Two leading disabled campaigners have criticised ministers for failing to agree key measures that would improve the accessibility of bus services.
The crossbench peer Baroness [Jane] Campbell and activist Doug Paulley spoke out after MPs debated the latest parliamentary stage of the government’s bus services bill.
Baroness Campbell said she felt that discussions she had been carrying out with transport ministers and others over the last year had been a “waste of time”, after junior transport minister Andrew Jones rejected a bid to toughen proposed measures on providing information about accessible transport.
When the bill was being discussed in the House of Lords last year, she had suggested an amendment that would have forced bus operators to publish their policies on access for disabled people.
She warned then that government plans for new guidance on the issue would “never deliver the result that we need – that is, full, guaranteed access for disabled people”, and she agreed to meet the junior transport minister Lord Ahmad to discuss other legislative options.
But Jones told MPs last week that although he knew that “for many disabled people, a lack of information on the accessibility of bus services may well prevent them from travelling at all” – and that he had discussed the issue with Baroness Campbell – the government would go no further than publishing guidance.
Baroness Campbell told Disability News Service this week: “I am not a fan of guidance at this stage in our disability equality history, as I explained in my amendment speeches on bus accessibility policies during second reading, committee stage and report stage (pictured).
“Guidance will not cut the mustard, hence my amendment and work towards developing a regulation that we could all work with (financially and practically).
“I now feel all that work over a period of a year in the Lords was a waste of time.”
Paulley had been hoping Jones would agree new measures that would give bus drivers the power to enforce the priority use of the wheelchair space for wheelchair-users.
This would have meant that non-disabled people refusing to move from the wheelchair space – unless there were exceptional circumstances – would be breaking the law.
The push for a change in the law follows Paulley’s victory in the Supreme Court in January, in which the court ruled unanimously that First Bus had breached its duty to make reasonable adjustments for disabled people under the Equality Act through its “first come, first served” policy on the use of wheelchair spaces.
The minister for disabled people said after the ruling that she would speak to the Department for Transport about “clarity, good practice and powers a transport operator has to ensure this ruling become a reality”.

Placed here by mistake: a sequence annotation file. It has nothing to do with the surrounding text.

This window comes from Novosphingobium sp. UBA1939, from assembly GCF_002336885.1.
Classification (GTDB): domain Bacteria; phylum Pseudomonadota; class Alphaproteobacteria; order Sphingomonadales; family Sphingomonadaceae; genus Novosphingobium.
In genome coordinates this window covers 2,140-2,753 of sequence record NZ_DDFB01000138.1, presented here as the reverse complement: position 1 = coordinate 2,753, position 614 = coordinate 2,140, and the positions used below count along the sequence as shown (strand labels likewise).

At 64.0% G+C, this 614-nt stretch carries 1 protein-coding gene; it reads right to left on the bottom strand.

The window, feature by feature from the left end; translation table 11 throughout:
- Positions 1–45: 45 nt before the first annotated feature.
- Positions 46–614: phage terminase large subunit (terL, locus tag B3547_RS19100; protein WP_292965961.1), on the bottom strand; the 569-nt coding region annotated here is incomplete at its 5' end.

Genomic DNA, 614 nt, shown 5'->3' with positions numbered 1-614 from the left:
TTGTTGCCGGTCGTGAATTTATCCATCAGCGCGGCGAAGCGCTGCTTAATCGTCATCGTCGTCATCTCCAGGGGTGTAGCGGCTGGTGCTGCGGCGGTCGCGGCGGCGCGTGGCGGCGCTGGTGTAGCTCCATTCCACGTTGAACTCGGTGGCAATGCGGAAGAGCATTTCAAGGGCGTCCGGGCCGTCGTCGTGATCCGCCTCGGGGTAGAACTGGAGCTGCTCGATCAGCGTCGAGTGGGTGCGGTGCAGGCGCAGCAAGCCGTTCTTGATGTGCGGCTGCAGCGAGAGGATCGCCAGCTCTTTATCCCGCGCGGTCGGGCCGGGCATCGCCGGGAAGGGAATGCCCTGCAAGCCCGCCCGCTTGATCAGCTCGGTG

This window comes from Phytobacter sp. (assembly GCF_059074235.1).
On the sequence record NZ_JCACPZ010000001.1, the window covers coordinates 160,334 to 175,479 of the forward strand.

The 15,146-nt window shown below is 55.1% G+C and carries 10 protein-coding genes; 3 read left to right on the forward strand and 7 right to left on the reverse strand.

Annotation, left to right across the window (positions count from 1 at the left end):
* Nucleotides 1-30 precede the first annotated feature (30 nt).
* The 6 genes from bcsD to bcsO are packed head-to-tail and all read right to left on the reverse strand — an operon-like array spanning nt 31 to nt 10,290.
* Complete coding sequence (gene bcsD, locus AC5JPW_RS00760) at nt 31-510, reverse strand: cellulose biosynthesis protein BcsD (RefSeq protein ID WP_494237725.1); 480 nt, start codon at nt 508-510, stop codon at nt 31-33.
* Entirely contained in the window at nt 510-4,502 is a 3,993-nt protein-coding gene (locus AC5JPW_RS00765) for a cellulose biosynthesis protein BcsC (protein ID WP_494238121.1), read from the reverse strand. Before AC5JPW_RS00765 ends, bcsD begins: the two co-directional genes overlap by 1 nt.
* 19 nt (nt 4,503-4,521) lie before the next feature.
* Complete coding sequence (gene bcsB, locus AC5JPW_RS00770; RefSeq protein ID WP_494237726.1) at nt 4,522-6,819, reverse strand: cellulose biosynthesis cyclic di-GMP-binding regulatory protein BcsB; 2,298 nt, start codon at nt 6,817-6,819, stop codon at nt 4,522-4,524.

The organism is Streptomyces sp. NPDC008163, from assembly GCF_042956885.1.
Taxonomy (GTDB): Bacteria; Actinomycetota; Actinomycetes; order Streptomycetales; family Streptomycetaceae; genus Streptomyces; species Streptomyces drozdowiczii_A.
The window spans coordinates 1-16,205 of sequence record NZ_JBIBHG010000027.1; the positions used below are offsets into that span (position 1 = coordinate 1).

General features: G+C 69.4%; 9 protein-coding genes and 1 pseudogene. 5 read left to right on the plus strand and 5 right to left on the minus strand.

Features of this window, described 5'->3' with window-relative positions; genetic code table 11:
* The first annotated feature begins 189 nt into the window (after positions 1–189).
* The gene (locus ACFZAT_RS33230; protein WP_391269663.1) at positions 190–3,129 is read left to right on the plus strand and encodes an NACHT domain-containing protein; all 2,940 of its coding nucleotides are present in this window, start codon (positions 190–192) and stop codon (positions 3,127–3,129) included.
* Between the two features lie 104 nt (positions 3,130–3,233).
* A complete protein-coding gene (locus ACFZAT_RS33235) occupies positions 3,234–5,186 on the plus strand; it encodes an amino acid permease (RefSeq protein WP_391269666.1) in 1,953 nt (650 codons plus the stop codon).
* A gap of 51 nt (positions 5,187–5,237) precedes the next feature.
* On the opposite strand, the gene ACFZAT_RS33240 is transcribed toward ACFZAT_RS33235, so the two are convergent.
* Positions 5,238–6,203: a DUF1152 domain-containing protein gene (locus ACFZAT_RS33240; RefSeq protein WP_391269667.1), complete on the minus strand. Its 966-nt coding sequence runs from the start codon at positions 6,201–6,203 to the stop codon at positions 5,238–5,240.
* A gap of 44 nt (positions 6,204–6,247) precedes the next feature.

But Jones told MPs that he had not yet decided what action to take.
He said that he had set up a group of bus operators, passenger groups and disabled people so he could hear their advice on how to enforce the Paulley ruling over the summer “before we reach a conclusion on the best course of action”.
He added: “I can see practical difficulties, as I think did the Supreme Court.
“We have to recognise that wheelchair users will not be the only passengers with a genuine need to use that space.
“Interventions should also protect the interests of parents with disabled children, those with walking frames and the owners of assistance dogs.
“This is a complicated issue and we have to take care to find the most appropriate solution.”
But the Labour MP Daniel Zeichner said: “I had hoped that we would make more progress on the Paulley issue.
“The Supreme Court has basically passed the matter back to us to make some decisions.
“I heard what the minister said about how difficult it is; it clearly is a very difficult issue and no one is pretending it is easy.
“However, every bus driver in the country faces this on a daily basis. Without leadership from us, they will still face this problem.”
Paulley said after the debate that he had not been approached to be part of the minister’s working group, but had asked to be included when he heard it mentioned during the debate.
He said he believed Jones already had the ability to change existing “conduct regulations” to give bus drivers the power to free up the wheelchair space on their vehicles for wheelchair-users.
He said: “I don’t really see what the problem is regarding amending the conduct regulations to enforce priority for wheelchair space.
“I am obviously biased, but to me it’s pretty obvious: make it a criminal obligation for a non-disabled person to move from the wheelchair space except in genuine exceptional circumstances (eg somebody giving birth in it).
“Then put an obligation on the driver to tell temporarily able-bodied people to move, and to take enforcement action if necessary.”
But Paulley said he did not trust the government to take the necessary action.
He said: “Maybe some ministers are less mercenary and duplicitous than others – but given the swathe of cripple-kicking abuse administered by the government, I have a hard time believing that any seniorish member of the government is genuinely prepared to consider increasing regulatory burden on any industry for the benefit of disabled people.”
Meanwhile, Doug Paulley’s father Stuart has set up a petition calling on the government to use the bus services bill to make it mandatory for non-disabled people to vacate the wheelchair space when a disabled person needs it.